For all the star power harnessed by massive-open-online-course providers, Yale University has been a notable absence. While many of its elite peers scrambled to get out ahead of the MOOC wave, Yale bided its time.
That’s about to change. Yale announced on Wednesday that it would soon offer MOOCs through Coursera, the Silicon Valley-based company.
Yale plans to offer four courses beginning in January, focusing on constitutional law, financial markets, morality, and Roman architecture.
The move was a long time coming. Yale, which in 2007 became among the first institutions to make its course content available free on the Web with its Open Yale Courses lecture series, has taken a distinctly deliberate approach to MOOCs. Last fall it convened a faculty committee to recommend a broad online agenda that would encompass MOOCs as well as other forms of online teaching.
“We understand that there are institutional considerations (ranging from entrance fees to intellectual-property issues to regulatory-compliance matters) that may govern which MOOC platforms could be pursued by Yale,” the committee wrote in a report last December.
Nevertheless, it continued, “we recommend that Yale should use one or more of the new MOOC platforms to continue the free, online dissemination of Yale’s teaching materials.”
Apart from MOOCs, the committee recommended that Yale begin offering online language courses for credit “that could be available to Yale College students as well as students enrolled at peer universities elsewhere.”
Coursera, meanwhile, announced on Wednesday that it had created partnerships with a raft of companies and nonprofit groups that will work on translating its MOOCs into various foreign languages, including Arabic, Japanese, Kazakh, Portuguese, Russian, Turkish, and Ukrainian, which are the native tongues of a number of countries where Coursera’s English-language MOOCs have been popular.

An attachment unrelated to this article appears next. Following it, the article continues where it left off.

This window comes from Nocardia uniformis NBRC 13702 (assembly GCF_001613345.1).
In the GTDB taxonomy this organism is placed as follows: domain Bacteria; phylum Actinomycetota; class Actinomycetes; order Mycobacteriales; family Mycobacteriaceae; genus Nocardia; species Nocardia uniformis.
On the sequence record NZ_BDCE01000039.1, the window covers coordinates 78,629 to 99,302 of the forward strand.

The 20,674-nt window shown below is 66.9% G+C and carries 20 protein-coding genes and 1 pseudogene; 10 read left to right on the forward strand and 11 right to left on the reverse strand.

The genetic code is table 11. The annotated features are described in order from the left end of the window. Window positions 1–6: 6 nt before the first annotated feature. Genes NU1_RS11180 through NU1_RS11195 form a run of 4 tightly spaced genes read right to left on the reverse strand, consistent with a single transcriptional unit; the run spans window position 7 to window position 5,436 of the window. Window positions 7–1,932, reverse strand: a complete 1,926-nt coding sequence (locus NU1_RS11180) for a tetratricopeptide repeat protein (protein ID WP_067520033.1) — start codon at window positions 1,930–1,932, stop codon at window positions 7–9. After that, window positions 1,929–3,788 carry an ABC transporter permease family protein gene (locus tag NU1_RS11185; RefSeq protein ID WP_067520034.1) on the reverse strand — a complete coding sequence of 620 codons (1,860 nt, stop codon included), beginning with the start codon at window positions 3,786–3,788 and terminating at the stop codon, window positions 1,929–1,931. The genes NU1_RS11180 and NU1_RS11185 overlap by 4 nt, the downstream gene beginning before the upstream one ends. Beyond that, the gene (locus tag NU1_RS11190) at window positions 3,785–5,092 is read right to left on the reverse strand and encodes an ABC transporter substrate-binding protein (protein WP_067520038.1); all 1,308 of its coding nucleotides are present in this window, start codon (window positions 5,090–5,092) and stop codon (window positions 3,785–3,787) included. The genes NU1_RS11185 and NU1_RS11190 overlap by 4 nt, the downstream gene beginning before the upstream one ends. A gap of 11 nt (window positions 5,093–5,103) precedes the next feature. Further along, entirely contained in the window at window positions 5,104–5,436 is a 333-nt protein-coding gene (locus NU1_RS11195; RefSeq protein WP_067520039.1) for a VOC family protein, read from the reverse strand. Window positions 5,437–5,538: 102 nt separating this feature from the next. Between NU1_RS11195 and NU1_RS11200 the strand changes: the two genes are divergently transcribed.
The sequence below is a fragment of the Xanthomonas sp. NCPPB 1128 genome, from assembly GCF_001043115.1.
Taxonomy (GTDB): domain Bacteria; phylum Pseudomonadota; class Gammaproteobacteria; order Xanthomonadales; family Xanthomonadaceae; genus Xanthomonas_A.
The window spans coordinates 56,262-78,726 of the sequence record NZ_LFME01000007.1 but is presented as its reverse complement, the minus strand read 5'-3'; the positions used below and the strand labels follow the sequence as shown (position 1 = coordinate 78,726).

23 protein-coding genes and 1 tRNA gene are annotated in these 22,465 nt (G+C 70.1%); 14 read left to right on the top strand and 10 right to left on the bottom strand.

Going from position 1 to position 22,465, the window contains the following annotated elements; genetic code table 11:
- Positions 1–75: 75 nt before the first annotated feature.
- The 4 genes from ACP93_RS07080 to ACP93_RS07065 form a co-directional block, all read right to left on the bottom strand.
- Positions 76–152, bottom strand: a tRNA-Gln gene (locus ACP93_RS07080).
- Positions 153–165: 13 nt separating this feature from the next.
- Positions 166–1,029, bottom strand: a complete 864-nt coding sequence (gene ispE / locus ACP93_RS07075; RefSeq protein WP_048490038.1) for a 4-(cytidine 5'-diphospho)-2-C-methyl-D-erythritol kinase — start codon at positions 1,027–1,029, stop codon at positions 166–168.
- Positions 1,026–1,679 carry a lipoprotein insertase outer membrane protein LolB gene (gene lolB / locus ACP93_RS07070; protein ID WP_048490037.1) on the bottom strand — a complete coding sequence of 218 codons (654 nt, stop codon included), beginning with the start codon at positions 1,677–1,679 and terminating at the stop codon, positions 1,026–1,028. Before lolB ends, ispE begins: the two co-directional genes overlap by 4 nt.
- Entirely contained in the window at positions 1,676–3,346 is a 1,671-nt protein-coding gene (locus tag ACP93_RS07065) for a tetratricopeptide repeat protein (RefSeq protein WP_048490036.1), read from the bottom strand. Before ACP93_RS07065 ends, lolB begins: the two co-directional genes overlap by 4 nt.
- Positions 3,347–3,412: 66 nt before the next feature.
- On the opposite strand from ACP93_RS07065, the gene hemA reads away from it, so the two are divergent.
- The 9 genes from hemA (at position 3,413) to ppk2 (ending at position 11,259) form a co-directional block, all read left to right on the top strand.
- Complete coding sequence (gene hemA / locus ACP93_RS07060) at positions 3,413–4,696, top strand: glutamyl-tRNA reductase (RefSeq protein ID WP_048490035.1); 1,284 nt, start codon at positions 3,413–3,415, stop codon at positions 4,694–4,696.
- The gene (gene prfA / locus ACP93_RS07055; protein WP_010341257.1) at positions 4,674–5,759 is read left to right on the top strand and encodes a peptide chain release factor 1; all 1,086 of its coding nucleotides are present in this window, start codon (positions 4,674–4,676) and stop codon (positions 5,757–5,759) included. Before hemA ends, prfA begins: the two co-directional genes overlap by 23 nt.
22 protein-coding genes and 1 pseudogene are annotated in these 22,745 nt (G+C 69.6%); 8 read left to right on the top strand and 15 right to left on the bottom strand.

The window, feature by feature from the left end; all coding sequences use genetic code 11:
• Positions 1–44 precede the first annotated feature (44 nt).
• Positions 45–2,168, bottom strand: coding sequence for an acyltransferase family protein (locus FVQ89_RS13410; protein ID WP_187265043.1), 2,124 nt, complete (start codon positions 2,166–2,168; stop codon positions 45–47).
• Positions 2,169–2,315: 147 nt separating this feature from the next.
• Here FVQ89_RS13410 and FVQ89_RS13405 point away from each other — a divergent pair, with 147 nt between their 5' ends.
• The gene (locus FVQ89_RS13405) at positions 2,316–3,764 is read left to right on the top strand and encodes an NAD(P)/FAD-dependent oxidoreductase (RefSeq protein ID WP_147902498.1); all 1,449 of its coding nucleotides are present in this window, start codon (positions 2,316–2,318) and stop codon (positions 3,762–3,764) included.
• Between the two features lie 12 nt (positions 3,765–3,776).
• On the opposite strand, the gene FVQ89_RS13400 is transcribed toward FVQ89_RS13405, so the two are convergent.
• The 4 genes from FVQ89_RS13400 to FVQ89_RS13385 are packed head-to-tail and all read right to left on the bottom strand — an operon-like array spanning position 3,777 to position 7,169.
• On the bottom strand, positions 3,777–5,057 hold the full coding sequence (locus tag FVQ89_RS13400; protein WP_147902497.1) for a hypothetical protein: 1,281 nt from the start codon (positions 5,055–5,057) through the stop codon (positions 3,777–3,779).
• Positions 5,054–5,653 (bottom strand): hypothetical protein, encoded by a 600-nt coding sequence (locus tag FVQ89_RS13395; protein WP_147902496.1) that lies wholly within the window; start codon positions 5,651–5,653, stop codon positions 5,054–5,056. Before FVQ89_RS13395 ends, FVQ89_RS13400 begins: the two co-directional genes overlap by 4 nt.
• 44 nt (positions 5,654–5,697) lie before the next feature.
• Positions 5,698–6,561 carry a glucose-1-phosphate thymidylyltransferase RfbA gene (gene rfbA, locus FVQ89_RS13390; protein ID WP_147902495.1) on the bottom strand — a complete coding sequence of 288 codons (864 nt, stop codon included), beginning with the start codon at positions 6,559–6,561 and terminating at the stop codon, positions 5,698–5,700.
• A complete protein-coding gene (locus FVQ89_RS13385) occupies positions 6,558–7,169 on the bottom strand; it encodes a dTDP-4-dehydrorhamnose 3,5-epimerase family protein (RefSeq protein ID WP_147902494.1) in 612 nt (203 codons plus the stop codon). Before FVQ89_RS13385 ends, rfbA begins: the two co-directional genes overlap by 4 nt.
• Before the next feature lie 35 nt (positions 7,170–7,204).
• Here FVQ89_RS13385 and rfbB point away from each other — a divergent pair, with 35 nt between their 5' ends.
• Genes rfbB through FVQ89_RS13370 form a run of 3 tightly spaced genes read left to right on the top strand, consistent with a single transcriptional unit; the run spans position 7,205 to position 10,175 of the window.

There is substantial demand worldwide for American higher education, but experts have warned that MOOC providers that wish to serve a global audience face a challenge in accommodating various languages and cultures. And while many MOOCs are oriented to the common languages of mathematics and numbers, language barriers have caused some problems for MOOCs that rely on peer grading.
For its part, Coursera has focused of late on expanding overseas, where, surveys have shown, most of its registrants reside. In February, Coursera announced partnerships with 16 foreign universities.
The company said its efforts to serve non-English speakers would happen in phases. “For the time being, course lectures will be translated via subtitles while all other course material, including quizzes and assignments, will remain in the course’s original language,” it said in its news release. “Coursera’s long-term goal is to have our platform localized to global audiences.”